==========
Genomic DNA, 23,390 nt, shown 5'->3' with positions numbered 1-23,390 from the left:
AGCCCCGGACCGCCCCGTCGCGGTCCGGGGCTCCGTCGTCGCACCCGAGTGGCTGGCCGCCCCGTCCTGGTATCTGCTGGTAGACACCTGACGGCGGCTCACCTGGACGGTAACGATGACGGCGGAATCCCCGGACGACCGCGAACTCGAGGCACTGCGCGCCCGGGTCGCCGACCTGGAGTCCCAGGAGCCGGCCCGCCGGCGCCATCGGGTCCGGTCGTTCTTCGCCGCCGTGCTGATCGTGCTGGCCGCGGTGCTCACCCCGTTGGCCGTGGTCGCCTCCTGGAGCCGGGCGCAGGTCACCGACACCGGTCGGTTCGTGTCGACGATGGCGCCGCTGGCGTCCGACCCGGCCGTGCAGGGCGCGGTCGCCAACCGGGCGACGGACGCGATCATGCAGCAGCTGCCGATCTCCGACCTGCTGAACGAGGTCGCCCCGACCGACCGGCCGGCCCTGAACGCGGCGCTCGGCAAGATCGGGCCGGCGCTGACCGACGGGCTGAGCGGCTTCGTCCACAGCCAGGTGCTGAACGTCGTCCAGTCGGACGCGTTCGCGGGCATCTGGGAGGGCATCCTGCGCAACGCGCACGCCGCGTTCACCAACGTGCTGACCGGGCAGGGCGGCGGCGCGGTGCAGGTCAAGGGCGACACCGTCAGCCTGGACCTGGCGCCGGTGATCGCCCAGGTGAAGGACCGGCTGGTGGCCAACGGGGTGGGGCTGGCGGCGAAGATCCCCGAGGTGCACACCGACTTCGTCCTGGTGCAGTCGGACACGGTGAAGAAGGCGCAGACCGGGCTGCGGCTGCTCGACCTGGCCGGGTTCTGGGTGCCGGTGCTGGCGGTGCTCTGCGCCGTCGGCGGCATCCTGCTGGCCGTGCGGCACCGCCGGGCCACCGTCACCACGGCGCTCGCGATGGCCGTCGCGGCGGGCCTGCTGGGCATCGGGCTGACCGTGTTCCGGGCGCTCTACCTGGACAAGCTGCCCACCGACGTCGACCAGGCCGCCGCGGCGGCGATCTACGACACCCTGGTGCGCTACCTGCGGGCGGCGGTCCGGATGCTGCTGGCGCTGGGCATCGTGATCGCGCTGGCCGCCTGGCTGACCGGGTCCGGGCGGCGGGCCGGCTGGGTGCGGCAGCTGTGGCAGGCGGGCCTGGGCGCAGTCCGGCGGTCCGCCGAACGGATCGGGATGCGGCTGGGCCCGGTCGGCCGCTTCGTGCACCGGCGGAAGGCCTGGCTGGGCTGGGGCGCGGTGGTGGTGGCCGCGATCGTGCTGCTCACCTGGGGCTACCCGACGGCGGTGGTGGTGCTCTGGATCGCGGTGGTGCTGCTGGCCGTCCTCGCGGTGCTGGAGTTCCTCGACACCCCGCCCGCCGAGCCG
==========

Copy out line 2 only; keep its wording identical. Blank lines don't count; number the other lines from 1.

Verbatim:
AGCCCCGGACCGCCCCGTCGCGGTCCGGGGCTCCGTCGTCGCACCCGAGTGGCTGGCCGCCCCGTCCTGGTATCTGCTGGTAGACACCTGACGGCGGCTCACCTGGACGGTAACGATGACGGCGGAATCCCCGGACGACCGCGAACTCGAGGCACTGCGCGCCCGGGTCGCCGACCTGGAGTCCCAGGAGCCGGCCCGCCGGCGCCATCGGGTCCGGTCGTTCTTCGCCGCCGTGCTGATCGTGCTGGCCGCGGTGCTCACCCCGTTGGCCGTGGTCGCCTCCTGGAGCCGGGCGCAGGTCACCGACACCGGTCGGTTCGTGTCGACGATGGCGCCGCTGGCGTCCGACCCGGCCGTGCAGGGCGCGGTCGCCAACCGGGCGACGGACGCGATCATGCAGCAGCTGCCGATCTCCGACCTGCTGAACGAGGTCGCCCCGACCGACCGGCCGGCCCTGAACGCGGCGCTCGGCAAGATCGGGCCGGCGCTGACCGACGGGCTGAGCGGCTTCGTCCACAGCCAGGTGCTGAACGTCGTCCAGTCGGACGCGTTCGCGGGCATCTGGGAGGGCATCCTGCGCAACGCGCACGCCGCGTTCACCAACGTGCTGACCGGGCAGGGCGGCGGCGCGGTGCAGGTCAAGGGCGACACCGTCAGCCTGGACCTGGCGCCGGTGATCGCCCAGGTGAAGGACCGGCTGGTGGCCAACGGGGTGGGGCTGGCGGCGAAGATCCCCGAGGTGCACACCGACTTCGTCCTGGTGCAGTCGGACACGGTGAAGAAGGCGCAGACCGGGCTGCGGCTGCTCGACCTGGCCGGGTTCTGGGTGCCGGTGCTGGCGGTGCTCTGCGCCGTCGGCGGCATCCTGCTGGCCGTGCGGCACCGCCGGGCCACCGTCACCACGGCGCTCGCGATGGCCGTCGCGGCGGGCCTGCTGGGCATCGGGCTGACCGTGTTCCGGGCGCTCTACCTGGACAAGCTGCCCACCGACGTCGACCAGGCCGCCGCGGCGGCGATCTACGACACCCTGGTGCGCTACCTGCGGGCGGCGGTCCGGATGCTGCTGGCGCTGGGCATCGTGATCGCGCTGGCCGCCTGGCTGACCGGGTCCGGGCGGCGGGCCGGCTGGGTGCGGCAGCTGTGGCAGGCGGGCCTGGGCGCAGTCCGGCGGTCCGCCGAACGGATCGGGATGCGGCTGGGCCCGGTCGGCCGCTTCGTGCACCGGCGGAAGGCCTGGCTGGGCTGGGGCGCGGTGGTGGTGGCCGCGATCGTGCTGCTCACCTGGGGCTACCCGACGGCGGTGGTGGTGCTCTGGATCGCGGTGGTGCTGCTGGCCGTCCTCGCGGTGCTGGAGTTCCTCGACACCCCGCCCGCCGAGCCG